By Lee Reich
I grow about two dozen varieties of pear, all trees I made myself by growing rootstocks from pear seeds and grafting onto those rootstocks one or more stems (known as scions) of a variety I want to grow. (Pears on seedling rootstocks grow very large and I’m afraid of heights. So I usually make dwarf trees by grafting scions onto scions of special dwarfing rootstocks that, in turn, get grafted on the seedling rootstocks.)
Learn how to make candles with used candle wax.
Even in shaded conditions, you can bask in great garden harvests if you choose the right crops and make a few easy adjustments.
By Colleen Vanderlinden
This book is absolutely ROCKING OUR WORLD. Amidst all the worrying over what might happen with the frac sand mine brewing next door, all the hopeless feelings, Mark Shepard’s book “Restoration Agriculture” is a bright light for a beautiful future on our farm.
My husband completed a certificate course on Permaculture Design several years ago. I always thought that was a neat thing, but what does it actually do? Permaculture is a beautiful concept mimicking the natural world to produce food. It can be applied on many different scales, but up until Mark Shepard’s book, permaculture has primarily been a novelty, a fun word to say and a cool system to think about. What’s different about THIS book is that the author is showing how and why to set up a permaculture system on a large scale, and he’s giving financial proof that permaculture pays in more than just warm fuzzy feelings. And it’s an important part of reversing the damage that’s being done by annual agriculture. Hence the term “restoration” agriculture. I’m extremely excited. We’re lifted up with hope, our brains and pencils are putting together thoughts and plans. Yeah!!!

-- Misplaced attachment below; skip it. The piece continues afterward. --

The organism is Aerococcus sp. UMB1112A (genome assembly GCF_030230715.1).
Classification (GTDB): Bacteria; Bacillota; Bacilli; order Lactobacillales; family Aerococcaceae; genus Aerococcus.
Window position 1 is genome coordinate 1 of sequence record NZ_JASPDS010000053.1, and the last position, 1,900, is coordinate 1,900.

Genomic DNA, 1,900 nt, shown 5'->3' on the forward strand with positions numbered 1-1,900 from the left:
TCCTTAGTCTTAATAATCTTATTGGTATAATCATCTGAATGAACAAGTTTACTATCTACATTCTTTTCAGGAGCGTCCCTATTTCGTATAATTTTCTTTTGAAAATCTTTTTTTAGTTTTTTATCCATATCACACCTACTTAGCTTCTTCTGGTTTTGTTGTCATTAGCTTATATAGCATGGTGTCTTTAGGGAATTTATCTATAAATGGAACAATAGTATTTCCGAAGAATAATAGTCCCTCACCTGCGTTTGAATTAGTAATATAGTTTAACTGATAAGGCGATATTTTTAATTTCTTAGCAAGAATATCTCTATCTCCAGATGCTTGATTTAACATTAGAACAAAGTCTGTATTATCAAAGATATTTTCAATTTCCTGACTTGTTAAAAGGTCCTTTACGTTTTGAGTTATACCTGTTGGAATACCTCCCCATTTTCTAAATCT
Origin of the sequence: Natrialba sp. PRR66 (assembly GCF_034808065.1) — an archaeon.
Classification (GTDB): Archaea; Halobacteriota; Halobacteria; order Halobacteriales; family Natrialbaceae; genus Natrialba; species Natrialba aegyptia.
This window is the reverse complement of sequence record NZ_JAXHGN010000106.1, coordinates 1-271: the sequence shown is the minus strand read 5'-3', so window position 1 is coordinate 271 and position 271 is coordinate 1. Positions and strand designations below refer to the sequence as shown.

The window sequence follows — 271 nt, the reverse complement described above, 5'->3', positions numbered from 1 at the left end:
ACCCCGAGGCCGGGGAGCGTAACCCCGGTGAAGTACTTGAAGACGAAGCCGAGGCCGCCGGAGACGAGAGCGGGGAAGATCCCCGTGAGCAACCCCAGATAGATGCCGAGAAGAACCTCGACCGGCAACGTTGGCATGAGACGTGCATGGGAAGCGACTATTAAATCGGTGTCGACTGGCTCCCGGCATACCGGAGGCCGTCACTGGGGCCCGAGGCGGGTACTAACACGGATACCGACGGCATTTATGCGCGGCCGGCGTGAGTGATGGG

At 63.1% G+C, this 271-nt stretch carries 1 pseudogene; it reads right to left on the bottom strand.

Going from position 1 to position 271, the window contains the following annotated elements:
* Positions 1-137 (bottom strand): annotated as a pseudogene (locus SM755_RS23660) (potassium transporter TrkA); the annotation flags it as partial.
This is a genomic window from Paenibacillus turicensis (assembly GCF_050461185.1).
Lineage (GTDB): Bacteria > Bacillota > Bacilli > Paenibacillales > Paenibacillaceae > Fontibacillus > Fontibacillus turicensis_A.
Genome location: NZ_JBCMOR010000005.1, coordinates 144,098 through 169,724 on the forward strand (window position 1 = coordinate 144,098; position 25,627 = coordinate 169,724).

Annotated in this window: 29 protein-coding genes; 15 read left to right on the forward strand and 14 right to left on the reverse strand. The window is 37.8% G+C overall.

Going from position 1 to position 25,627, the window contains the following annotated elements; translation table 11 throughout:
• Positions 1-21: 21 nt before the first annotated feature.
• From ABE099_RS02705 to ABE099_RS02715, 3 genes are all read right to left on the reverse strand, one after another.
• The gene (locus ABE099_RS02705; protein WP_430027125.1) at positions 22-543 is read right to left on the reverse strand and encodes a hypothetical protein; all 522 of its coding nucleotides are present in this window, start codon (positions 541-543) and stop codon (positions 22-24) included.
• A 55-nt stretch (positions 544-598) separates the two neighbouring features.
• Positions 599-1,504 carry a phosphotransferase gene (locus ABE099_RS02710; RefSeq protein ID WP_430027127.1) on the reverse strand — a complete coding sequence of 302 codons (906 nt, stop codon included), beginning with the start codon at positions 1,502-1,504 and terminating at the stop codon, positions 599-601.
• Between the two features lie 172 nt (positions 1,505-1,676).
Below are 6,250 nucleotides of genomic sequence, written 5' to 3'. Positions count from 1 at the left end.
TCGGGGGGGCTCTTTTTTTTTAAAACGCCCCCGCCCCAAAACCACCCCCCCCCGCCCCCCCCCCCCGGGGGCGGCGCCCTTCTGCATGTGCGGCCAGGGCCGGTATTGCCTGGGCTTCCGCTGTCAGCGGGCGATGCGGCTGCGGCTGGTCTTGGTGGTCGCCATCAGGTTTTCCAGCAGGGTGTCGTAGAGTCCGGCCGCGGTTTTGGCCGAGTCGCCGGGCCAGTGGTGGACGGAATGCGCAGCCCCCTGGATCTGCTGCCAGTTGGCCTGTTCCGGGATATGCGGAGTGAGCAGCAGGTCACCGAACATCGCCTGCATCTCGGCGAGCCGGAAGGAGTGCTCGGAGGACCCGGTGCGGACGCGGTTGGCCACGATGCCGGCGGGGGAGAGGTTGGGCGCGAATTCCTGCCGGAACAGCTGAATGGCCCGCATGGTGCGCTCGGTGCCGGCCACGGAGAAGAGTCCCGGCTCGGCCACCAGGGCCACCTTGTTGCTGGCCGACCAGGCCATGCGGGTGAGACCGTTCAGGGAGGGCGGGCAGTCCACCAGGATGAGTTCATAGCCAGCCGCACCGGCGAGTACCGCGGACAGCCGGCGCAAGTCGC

I’ve heard of the book before. I’m going to have to get this one.
I also agree! I devoured this book last week and it went down very well as I’ve been interested in setting up similar systems here.
Garden writer Barbara Pleasant provides detailed instructions for food storage, including curing and storing onions, potatoes, leeks, cabbage, apples, squash and other produce that will last all winter.
If you like gardens and gardening, youll like this guy. Do a search for Monty Don and watch his shows as much as you can.
my blog’s gonna turn into one giant garden come springtime
Use edges and value the marginal
Grapes are grown up the shed and over a pergola made from sustainable locally coppiced sweet chestnut wood, the summerhouse roof is used for growing veg and water is caught from the shed roof and stored in a butt.
Click the picture for more awesome things!